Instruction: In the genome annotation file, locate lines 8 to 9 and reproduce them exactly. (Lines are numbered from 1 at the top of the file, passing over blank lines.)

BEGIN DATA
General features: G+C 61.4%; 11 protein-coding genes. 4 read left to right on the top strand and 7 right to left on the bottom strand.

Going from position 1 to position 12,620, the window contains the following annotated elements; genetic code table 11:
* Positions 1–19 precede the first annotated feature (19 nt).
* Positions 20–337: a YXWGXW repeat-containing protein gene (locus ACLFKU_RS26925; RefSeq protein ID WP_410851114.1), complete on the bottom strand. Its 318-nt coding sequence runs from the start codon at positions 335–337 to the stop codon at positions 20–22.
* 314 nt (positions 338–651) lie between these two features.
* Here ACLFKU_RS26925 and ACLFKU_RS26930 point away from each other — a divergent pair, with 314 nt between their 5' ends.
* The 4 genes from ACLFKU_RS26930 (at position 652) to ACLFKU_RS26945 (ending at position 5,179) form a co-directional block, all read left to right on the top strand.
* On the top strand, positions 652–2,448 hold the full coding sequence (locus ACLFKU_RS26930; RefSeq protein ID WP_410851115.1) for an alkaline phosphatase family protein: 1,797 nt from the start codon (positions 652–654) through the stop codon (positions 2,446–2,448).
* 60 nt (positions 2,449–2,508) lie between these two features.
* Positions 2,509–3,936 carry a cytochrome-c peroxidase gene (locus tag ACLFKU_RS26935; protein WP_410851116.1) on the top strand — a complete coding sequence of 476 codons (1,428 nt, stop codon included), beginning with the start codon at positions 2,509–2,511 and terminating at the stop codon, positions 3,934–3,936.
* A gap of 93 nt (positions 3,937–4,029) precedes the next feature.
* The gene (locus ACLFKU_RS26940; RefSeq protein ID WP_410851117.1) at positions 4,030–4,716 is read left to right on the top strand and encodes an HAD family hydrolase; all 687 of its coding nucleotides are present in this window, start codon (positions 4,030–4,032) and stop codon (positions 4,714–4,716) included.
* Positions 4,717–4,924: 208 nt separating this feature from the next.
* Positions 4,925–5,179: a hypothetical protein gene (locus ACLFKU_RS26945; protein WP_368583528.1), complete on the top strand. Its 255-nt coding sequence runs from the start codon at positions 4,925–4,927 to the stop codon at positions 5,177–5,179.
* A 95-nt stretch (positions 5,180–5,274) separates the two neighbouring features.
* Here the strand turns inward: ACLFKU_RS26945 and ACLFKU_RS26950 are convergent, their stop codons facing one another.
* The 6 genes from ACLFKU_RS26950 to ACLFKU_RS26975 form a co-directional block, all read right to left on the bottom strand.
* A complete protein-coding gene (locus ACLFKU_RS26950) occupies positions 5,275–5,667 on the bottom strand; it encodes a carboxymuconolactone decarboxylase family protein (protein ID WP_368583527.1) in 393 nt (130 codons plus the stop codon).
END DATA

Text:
* On the top strand, positions 652–2,448 hold the full coding sequence (locus ACLFKU_RS26930; RefSeq protein ID WP_410851115.1) for an alkaline phosphatase family protein: 1,797 nt from the start codon (positions 652–654) through the stop codon (positions 2,446–2,448).
* 60 nt (positions 2,449–2,508) lie between these two features.